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Saturday, January 21, 2006

Heart in the Bible

According to a Blue Letter Bible search, the word, "heart," occurs in the KJV Bible 830 times in 762 verses. I didn't read through all of these, but it looks like all, or nearly all, of these are in the sense of "the center of the will," or "the seat of the emotions." The first occurrence is Gen 6:5 "And GOD saw that the wickedness of man [was] great in the earth, and [that] every imagination of the thoughts of his heart [was] only evil continually." (KJV) Only 98 of the 762 verses are in the New Testament. The Blue Letter Bible says that the Hebrew word was lebab, or some variation thereof.

Here's an important passage, from Mark 12:30 "And thou shalt love the Lord thy God with all thy heart, and with all thy soul, and with all thy mind, and with all thy strength: this [is] the first commandment." (KJV) This is part of a dialogue between Jesus and a teacher of the law, and Jesus is quoting Deuteronomy 6:4, and responding to the teacher's question about what part of the law is most important. The teacher agrees.

A previous post is on the heart, in the same sense. The Wikipedia's "disambiguation page" on heart lists the two important meanings, namely a "muscular organ" and "Symbolism and Metaphor," as well as some which are much less important. The article on the heart in symbolism begins with a reference to the Bible, and says that Bible use of the word is as "the moral core of a human being including the intellect and not just the emotions," referencing JewishEncyclopedia.com on that point.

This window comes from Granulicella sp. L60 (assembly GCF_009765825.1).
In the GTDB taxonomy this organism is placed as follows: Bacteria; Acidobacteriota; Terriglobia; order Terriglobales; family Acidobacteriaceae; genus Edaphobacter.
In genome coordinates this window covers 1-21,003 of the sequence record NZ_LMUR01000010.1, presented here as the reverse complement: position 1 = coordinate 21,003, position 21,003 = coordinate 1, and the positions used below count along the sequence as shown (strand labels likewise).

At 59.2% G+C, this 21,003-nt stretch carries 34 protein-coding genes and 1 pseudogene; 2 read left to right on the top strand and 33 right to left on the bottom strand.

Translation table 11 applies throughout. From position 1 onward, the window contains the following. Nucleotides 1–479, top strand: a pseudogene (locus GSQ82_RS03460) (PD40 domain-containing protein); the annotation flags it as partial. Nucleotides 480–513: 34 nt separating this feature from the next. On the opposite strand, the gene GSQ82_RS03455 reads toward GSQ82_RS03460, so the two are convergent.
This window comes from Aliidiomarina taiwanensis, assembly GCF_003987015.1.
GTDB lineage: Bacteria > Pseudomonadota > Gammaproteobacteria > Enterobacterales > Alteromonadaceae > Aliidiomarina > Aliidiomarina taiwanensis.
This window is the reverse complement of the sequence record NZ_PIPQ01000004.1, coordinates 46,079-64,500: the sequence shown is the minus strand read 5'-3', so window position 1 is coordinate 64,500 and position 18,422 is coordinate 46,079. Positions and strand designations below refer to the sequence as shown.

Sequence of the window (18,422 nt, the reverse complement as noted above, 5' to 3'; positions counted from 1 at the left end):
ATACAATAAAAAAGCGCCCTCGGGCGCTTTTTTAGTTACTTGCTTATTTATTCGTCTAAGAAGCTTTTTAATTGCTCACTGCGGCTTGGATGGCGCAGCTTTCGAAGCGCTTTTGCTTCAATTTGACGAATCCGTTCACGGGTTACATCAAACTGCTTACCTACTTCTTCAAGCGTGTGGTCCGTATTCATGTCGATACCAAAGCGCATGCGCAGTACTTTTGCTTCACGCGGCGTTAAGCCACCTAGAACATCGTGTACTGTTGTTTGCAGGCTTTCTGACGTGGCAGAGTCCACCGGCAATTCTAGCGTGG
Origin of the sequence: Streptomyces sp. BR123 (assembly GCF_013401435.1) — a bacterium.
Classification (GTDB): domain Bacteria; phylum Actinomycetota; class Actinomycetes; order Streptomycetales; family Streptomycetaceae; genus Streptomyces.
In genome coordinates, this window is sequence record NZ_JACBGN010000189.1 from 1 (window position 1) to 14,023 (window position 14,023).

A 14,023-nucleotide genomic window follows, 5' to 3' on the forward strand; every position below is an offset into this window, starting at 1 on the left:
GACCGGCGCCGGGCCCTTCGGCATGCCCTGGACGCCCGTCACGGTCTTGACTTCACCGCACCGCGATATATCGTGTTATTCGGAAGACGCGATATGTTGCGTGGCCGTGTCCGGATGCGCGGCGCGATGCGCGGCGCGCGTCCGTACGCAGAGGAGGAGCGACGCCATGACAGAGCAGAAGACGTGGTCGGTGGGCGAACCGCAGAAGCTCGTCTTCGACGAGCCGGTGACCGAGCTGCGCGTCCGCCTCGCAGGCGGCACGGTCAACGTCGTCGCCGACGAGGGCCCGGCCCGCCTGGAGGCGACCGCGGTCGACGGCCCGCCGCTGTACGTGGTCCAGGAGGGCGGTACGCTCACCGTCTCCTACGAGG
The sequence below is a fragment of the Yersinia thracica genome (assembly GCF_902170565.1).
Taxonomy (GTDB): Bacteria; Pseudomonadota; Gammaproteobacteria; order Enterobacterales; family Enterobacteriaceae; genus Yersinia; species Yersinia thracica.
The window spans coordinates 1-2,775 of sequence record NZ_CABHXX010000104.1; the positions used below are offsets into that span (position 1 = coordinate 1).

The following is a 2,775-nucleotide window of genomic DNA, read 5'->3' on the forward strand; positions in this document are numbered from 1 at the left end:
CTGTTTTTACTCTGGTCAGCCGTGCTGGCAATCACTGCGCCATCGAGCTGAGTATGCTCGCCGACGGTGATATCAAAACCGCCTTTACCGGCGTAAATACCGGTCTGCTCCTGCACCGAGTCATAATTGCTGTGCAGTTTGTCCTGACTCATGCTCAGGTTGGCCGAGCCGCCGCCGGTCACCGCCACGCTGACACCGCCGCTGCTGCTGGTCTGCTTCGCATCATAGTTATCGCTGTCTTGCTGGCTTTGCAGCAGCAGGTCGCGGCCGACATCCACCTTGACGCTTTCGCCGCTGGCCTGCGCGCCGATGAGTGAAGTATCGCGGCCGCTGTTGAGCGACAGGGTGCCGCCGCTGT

The Online Etymology Dictionary says that heart, or a recognizable predecessor, has been around since Proto-Indo-European, perhaps 5500 years ago.

What is the physical seat of the emotions, the center of the will, if there is such a physical seat? I don't believe we have any scientific evidence that definitely locates such, but would suppose that it is some part of the cerebral cortex, or the entire brain. I don't suppose it matters much whether or not there is such a specific location. We act as if there was one, and mostly believe that there is.

Some time ago, I posted on a work of fantasy by Patricia A. McKillip, concluding that the theme concerned the heart.

2 comments:

Bonnie said...

Thanks for this post, Martin.

As you know, the theme of the heart being (inextricably?) related to the mind is one I've been working on myself.

What's intriguing to me here (as well as in the previous post you linked) is the idea of the heart being something one gives. It seems that modern evangelical language speaks of "letting in" (receiving) things to one's heart, but I don't know that I've heard much about giving one's heart.

I would think that the "giving" is really where it's at -- "letting in" sounds like something you do to a door-to-door salesman, or the cat, or something. But to Jesus? Hmmm.

Well, that would be "hospitality," I guess.

I must think on this some more! Thanks again.

Martin LaBar said...

Thanks for reading, and commenting, Bonnie.

Yes, I think that God wants our emotions given to Him, and that that's not the way we want to do things.